Can there be any suitable method to estimate the number of water bottles sold in a city?
Stacey Warren - Expert brainly.com
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Take a representative sample, find an approximate population number for the city and add it all up?
1/ Number of people in that city: X
2/ Proportion of people drinking water in bottle vs. tap water: Y
3/ number of liters people drink per day: Z
For 1L bottle: X*Y*Z
and then of course...you multiply by the number of days in a year :)
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Y ~ City Pop - pop below $XXX income who cannot afford bottled water - pop above $XXX income who have access to filtered water at home & workplace + pop above $XXX income in transit at any given point in time
sorry. if the above is equal to "A", then Y = A/(City Pop)
an alternative estimate. Pop consuming Non-Tap water = ((City Pop-pop below $XXX income)*no.of liters of water consumed per person) - (Tap Water supply in litres per person*pop above $XXX income.)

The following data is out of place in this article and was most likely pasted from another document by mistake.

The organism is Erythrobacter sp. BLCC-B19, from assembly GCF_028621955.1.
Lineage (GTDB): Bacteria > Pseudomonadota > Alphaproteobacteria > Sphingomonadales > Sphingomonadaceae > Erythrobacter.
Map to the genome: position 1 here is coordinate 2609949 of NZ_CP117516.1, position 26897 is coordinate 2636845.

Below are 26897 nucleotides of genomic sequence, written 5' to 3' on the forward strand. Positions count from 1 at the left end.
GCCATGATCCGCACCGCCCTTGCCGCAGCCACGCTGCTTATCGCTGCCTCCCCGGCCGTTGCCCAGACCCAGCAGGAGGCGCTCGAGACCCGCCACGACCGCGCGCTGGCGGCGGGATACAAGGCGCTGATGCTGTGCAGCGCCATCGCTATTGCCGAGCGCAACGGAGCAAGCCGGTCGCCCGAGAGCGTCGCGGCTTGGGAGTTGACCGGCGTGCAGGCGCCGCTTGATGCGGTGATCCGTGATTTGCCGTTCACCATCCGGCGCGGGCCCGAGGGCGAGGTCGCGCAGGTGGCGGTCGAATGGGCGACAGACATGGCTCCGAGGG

Where Tap Water supply in litres per person = Total City Water Supply in litres/City population. This model assumed that only people pop above $XXX income has access to non-tap water either home or workplace. Also, to adjust for water filters at home/workplace, you can estimate the % of people having access to such filtered water and subtract it from the above number. That should give you an estimate of the potential bottled water market.
I still think you're better of with the non-Keynesian, scientific approach. Find out how much bottled water some really small, but representative percentage of the population drink, then do some simple maths. There's no sane reason to start pulling out equations for this ~ just my opinion.
This question reminds me an interview question:
How do you estimate the number of red cars in a city?